Open Access
Issue
A&A
Volume 654, October 2021
Article Number L7
Number of page(s) 5
Section Letters to the Editor
DOI https://doi.org/10.1051/0004-6361/202142155
Published online 14 October 2021

© M. Yoneda et al. 2021

Licence Creative CommonsOpen Access article, published by EDP Sciences, under the terms of the Creative Commons Attribution License (http://creativecommons.org/licenses/by/4.0), which permits unrestricted use, distribution, and reproduction in any medium, provided the original work is properly cited.

1. Introduction

Mercury’s exospheric atmosphere was first detected by the Mariner 10 spacecraft through ultraviolet (UV) observations of emission from neutral atoms of helium, oxygen, and hydrogen (Broadfoot et al. 1976). Furthermore, emission from neutral atoms of sodium, potassium, and calcium have been detected by ground-based observations (Bida et al. 2000; Potter & Morgan 1985, 1988). Magnesium emission was observed by the Messenger spacecraft (McClintock et al. 2009). The emission from neutral helium atoms in Mercury’s exosphere can be observed in the extreme-ultraviolet (EUV) range using the He I 58.4 nm emission line. This emission is due to resonant scattering of solar radiation emitted from the disk. The Mariner 10 spacecraft observed emission from neutral helium during each of its three Mercury flybys (Kumar 1976). The next Mercury surveyor, MESSENGER, carried a UV instrument, but not enough wavelength range to measure He I 58.4 nm emission (McClintock & Lankton 2007). Thus, Mariner 10 remains the only spacecraft that has observed Mercury’s helium emission so far.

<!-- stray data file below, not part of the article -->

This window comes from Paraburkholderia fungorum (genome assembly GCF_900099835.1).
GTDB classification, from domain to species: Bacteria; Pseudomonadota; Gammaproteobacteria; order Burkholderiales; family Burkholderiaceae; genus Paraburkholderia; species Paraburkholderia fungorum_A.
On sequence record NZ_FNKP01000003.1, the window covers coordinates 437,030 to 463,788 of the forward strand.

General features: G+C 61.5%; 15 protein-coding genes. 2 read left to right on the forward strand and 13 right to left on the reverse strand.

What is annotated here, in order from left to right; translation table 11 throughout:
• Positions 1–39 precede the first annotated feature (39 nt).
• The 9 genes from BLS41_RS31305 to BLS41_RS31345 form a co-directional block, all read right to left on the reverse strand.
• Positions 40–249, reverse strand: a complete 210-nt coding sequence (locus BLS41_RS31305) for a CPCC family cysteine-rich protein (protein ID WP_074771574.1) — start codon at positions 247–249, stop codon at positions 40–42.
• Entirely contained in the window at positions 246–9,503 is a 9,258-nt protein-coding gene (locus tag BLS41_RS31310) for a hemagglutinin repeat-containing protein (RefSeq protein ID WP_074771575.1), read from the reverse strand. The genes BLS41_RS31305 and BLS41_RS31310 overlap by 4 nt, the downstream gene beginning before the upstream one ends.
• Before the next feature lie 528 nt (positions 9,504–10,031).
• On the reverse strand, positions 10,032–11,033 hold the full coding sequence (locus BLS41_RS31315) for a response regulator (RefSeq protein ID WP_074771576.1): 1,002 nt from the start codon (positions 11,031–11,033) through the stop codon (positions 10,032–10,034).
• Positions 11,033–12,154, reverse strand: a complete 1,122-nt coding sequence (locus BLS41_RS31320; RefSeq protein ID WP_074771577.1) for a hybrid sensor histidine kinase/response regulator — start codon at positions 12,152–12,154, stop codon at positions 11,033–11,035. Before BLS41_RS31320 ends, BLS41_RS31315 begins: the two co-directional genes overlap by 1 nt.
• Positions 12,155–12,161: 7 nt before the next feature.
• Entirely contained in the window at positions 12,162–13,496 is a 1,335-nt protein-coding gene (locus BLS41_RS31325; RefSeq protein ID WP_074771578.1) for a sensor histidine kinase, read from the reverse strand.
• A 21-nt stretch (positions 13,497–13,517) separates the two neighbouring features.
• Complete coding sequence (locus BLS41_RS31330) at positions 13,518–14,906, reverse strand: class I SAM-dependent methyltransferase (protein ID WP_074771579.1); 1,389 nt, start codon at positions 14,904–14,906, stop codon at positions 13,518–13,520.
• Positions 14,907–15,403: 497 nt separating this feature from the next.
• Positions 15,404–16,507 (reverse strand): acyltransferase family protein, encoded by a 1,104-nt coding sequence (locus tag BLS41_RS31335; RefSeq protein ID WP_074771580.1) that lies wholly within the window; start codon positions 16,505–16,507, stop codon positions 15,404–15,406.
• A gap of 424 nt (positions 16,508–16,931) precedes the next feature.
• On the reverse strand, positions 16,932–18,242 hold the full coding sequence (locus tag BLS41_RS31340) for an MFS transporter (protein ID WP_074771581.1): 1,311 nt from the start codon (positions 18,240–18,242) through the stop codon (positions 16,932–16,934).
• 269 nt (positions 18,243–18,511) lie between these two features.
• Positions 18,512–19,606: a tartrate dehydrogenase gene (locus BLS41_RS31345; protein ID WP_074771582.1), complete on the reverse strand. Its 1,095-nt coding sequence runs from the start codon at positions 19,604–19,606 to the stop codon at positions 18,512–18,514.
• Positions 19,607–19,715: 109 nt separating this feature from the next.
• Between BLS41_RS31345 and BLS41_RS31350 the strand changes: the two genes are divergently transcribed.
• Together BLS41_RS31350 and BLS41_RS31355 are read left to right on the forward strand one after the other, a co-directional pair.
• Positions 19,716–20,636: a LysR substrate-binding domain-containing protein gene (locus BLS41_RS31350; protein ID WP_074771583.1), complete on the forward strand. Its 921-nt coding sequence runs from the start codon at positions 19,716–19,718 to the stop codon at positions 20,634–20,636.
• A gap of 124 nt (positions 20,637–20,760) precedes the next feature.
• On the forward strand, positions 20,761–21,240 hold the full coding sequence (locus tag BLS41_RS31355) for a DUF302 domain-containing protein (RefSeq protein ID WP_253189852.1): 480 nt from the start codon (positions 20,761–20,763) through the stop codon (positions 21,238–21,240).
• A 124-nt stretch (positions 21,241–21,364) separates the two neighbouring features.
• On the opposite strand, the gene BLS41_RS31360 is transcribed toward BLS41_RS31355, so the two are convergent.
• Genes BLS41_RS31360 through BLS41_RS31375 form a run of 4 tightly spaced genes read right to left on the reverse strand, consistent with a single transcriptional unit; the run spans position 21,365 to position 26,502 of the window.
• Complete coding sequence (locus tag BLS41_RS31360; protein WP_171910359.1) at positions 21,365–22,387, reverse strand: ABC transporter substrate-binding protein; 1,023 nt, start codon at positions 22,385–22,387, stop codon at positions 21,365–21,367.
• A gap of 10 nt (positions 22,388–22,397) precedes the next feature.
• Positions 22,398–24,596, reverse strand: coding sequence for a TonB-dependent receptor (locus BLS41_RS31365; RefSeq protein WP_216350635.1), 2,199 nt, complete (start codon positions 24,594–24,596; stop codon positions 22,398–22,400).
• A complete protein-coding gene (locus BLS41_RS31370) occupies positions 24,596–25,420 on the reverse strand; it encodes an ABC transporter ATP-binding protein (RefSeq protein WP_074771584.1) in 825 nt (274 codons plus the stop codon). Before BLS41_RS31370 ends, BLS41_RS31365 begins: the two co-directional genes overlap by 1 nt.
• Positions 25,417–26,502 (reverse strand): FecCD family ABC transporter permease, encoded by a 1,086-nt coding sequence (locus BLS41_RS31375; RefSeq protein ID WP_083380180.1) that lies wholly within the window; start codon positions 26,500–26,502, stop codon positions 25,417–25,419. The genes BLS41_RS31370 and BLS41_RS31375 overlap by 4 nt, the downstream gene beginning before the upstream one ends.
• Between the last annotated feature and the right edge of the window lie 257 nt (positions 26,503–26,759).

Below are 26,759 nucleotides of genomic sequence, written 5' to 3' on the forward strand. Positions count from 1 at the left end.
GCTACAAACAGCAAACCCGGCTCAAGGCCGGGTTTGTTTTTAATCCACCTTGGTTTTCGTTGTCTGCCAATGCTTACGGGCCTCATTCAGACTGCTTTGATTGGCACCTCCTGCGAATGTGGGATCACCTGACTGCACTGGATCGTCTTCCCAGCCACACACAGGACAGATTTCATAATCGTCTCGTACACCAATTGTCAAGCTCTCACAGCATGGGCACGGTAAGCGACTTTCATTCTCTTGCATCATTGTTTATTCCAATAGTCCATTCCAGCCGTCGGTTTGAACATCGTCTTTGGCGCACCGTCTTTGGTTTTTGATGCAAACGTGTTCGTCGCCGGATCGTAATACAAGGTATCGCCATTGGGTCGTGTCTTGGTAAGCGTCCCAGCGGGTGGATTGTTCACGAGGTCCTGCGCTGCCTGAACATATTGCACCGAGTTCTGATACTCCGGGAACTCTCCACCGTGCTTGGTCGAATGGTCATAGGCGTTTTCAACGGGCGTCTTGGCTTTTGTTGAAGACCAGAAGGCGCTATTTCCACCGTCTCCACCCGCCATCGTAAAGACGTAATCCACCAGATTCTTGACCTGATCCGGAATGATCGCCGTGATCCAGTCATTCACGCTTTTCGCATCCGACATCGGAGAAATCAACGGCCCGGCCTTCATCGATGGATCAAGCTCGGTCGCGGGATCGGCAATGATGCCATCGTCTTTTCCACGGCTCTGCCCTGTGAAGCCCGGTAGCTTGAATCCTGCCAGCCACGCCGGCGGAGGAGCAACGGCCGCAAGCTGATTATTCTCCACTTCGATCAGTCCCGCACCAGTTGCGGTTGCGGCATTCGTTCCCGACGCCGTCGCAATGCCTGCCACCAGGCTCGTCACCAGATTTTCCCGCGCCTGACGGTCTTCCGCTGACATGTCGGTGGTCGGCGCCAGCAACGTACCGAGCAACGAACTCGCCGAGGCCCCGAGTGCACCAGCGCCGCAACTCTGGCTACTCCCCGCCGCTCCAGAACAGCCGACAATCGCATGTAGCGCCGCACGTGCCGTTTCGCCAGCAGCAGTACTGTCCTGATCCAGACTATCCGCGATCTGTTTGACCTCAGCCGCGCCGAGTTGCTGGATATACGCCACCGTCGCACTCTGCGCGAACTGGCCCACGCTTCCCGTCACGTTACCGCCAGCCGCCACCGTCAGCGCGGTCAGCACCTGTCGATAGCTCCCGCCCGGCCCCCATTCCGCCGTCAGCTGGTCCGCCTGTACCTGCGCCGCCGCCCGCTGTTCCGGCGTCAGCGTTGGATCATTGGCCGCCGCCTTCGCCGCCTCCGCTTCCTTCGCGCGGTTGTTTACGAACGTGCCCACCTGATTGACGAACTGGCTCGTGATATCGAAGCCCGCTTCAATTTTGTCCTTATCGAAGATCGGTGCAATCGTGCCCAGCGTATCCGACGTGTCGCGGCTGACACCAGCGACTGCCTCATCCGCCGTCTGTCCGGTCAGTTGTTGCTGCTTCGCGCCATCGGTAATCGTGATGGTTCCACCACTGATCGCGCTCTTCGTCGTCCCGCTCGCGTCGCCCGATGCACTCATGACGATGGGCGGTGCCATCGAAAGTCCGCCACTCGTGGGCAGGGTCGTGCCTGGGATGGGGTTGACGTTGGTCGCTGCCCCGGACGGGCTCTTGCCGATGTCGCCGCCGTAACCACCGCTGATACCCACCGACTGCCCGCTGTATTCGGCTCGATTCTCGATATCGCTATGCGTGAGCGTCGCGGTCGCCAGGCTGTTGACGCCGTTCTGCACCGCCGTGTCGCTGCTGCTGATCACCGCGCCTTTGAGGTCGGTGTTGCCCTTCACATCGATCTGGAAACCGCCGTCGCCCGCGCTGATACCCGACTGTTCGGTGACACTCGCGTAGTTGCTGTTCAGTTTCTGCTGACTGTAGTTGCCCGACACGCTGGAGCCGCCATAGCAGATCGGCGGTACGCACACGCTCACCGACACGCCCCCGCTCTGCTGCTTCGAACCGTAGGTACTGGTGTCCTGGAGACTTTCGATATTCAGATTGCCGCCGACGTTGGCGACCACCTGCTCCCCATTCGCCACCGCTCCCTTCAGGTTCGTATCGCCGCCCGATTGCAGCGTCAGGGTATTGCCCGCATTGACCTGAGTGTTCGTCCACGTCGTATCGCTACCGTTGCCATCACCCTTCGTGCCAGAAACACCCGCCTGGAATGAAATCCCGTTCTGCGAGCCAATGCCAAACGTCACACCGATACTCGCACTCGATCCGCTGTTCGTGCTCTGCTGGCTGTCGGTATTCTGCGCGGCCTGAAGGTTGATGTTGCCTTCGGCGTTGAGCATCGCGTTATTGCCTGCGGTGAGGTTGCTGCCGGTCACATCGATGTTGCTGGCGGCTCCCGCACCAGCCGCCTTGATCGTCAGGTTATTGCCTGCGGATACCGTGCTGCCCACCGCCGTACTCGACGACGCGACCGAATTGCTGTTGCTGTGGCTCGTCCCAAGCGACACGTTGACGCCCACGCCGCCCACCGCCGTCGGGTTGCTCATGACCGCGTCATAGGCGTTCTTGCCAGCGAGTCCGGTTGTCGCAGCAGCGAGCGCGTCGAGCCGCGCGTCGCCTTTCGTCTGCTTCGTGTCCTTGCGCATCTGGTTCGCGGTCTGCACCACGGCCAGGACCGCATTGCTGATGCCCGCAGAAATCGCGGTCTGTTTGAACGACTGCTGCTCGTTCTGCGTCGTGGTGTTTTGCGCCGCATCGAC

There are two possible sources of helium atoms in Mercury’s exosphere. One is from He2+ ions in the solar wind, and the other is from outgassing from Mercury’s crust. Hartle et al. (1975) and Kumar (1976) pointed out that the flux of He2+ in the solar wind is enough to maintain Mercury’s helium exosphere, but they could not establish whether outgassing was an important contributor to the helium exosphere or not.

The He I 58.4 nm brightness in Rayleigh units can be written as

(1)

where g is the g factor that equals the number of photons one atom scatters per unit time (ph s−1) and n is the column density of the atoms along the line of sight (cm−2). The g factor can be derived as

(2)

where πFλ is the solar flux at the radiation wavelength λ at 1 AU from the Sun, e is the electron charge, me is the electron mass, c is the speed of light, f = 0.27 is the oscillation strength factor (Wiese & Fuhr 2009), and r is the distance from the Sun in astronomical units (AU). Also, is the solar flux per wavelength unit at r (AU), is the conversion factor from the wavelength unit to the frequency unit, and is the integrated absorption coefficient per unit f value.

When helium atoms scatter the solar photons, they feel radiation pressure anti-Sunward. The acceleration due to radiation pressure b can be expressed as

(3)

where m is the mass of a single helium atom and h is the Planck constant.

Broadfoot et al. (1976) calculated the g factor for the He I 58.4 nm transition to be 6.8 × 10−5 ph s−1, and subsequent studies have adopted this value. The solar flux at this wavelength is dominated by narrow band emission. Kumar et al. (1973) measured the full width at half maximum (FWHM) of the solar emission line as ≈0.0016 nm based on observations obtained by Hall & Hinteregger (1970). This line width corresponds to a velocity range of ±4.1 km s−1. However, as shown in Fig. 2, Mercury is outside of this range for all true anomaly angles (TAA) other than in ranges of 0 ± 30° (perihelion) and 180 ± 30° (aphelion). All three Mariner 10 Mercury flybys were made when TAA ≈ 185°, and Mercury’s velocity relative to the Sun (heliocentric velocity) was < 1 km s−1. This implies that Mariner 10 would likely not have observed the He I 58.4 nm emission from Mercury if the spacecraft had had flybys at other phases in Mercury’s orbit due to Doppler dimming.